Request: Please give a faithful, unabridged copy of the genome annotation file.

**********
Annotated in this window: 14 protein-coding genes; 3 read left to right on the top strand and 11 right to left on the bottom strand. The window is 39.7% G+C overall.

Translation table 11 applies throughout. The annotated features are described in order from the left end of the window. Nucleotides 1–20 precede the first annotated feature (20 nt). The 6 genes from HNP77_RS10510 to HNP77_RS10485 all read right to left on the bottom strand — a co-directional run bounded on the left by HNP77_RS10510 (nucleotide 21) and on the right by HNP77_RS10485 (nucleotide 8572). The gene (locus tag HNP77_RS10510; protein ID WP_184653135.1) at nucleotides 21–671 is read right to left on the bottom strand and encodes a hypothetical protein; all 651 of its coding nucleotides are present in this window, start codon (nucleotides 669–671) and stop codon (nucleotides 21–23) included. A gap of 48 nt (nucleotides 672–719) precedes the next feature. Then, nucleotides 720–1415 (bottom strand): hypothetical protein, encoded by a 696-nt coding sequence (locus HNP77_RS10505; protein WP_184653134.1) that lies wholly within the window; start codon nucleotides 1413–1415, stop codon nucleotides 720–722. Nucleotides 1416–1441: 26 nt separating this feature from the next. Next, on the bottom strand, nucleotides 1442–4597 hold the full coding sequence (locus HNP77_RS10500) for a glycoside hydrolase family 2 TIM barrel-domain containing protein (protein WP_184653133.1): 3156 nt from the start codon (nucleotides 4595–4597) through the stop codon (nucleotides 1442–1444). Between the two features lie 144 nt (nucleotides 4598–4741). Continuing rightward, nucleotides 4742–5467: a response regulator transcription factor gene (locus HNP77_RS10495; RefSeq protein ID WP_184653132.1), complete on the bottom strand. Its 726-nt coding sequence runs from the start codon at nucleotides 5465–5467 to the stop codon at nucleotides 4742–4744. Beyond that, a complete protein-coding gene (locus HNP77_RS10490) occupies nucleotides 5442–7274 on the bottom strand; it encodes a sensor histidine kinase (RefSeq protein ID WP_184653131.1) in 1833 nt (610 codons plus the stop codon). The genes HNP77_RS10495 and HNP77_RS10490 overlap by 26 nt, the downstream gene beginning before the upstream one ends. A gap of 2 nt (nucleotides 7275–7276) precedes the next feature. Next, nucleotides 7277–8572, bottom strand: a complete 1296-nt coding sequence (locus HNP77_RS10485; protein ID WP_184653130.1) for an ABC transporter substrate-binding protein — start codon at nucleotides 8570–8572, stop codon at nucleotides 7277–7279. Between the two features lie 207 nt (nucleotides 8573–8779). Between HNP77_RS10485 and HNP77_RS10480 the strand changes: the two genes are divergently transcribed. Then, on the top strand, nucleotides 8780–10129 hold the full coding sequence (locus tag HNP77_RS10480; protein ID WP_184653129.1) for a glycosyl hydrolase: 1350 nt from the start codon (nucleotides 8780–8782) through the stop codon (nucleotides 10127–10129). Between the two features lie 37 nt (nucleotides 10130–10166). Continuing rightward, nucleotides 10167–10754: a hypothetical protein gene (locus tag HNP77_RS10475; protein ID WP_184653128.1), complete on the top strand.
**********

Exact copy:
Annotated in this window: 14 protein-coding genes; 3 read left to right on the top strand and 11 right to left on the bottom strand. The window is 39.7% G+C overall.

Translation table 11 applies throughout. The annotated features are described in order from the left end of the window. Nucleotides 1–20 precede the first annotated feature (20 nt). The 6 genes from HNP77_RS10510 to HNP77_RS10485 all read right to left on the bottom strand — a co-directional run bounded on the left by HNP77_RS10510 (nucleotide 21) and on the right by HNP77_RS10485 (nucleotide 8572). The gene (locus tag HNP77_RS10510; protein ID WP_184653135.1) at nucleotides 21–671 is read right to left on the bottom strand and encodes a hypothetical protein; all 651 of its coding nucleotides are present in this window, start codon (nucleotides 669–671) and stop codon (nucleotides 21–23) included. A gap of 48 nt (nucleotides 672–719) precedes the next feature. Then, nucleotides 720–1415 (bottom strand): hypothetical protein, encoded by a 696-nt coding sequence (locus HNP77_RS10505; protein WP_184653134.1) that lies wholly within the window; start codon nucleotides 1413–1415, stop codon nucleotides 720–722. Nucleotides 1416–1441: 26 nt separating this feature from the next. Next, on the bottom strand, nucleotides 1442–4597 hold the full coding sequence (locus HNP77_RS10500) for a glycoside hydrolase family 2 TIM barrel-domain containing protein (protein WP_184653133.1): 3156 nt from the start codon (nucleotides 4595–4597) through the stop codon (nucleotides 1442–1444). Between the two features lie 144 nt (nucleotides 4598–4741). Continuing rightward, nucleotides 4742–5467: a response regulator transcription factor gene (locus HNP77_RS10495; RefSeq protein ID WP_184653132.1), complete on the bottom strand. Its 726-nt coding sequence runs from the start codon at nucleotides 5465–5467 to the stop codon at nucleotides 4742–4744. Beyond that, a complete protein-coding gene (locus HNP77_RS10490) occupies nucleotides 5442–7274 on the bottom strand; it encodes a sensor histidine kinase (RefSeq protein ID WP_184653131.1) in 1833 nt (610 codons plus the stop codon). The genes HNP77_RS10495 and HNP77_RS10490 overlap by 26 nt, the downstream gene beginning before the upstream one ends. A gap of 2 nt (nucleotides 7275–7276) precedes the next feature. Next, nucleotides 7277–8572, bottom strand: a complete 1296-nt coding sequence (locus HNP77_RS10485; protein ID WP_184653130.1) for an ABC transporter substrate-binding protein — start codon at nucleotides 8570–8572, stop codon at nucleotides 7277–7279. Between the two features lie 207 nt (nucleotides 8573–8779). Between HNP77_RS10485 and HNP77_RS10480 the strand changes: the two genes are divergently transcribed. Then, on the top strand, nucleotides 8780–10129 hold the full coding sequence (locus tag HNP77_RS10480; protein ID WP_184653129.1) for a glycosyl hydrolase: 1350 nt from the start codon (nucleotides 8780–8782) through the stop codon (nucleotides 10127–10129). Between the two features lie 37 nt (nucleotides 10130–10166). Continuing rightward, nucleotides 10167–10754: a hypothetical protein gene (locus tag HNP77_RS10475; protein ID WP_184653128.1), complete on the top strand.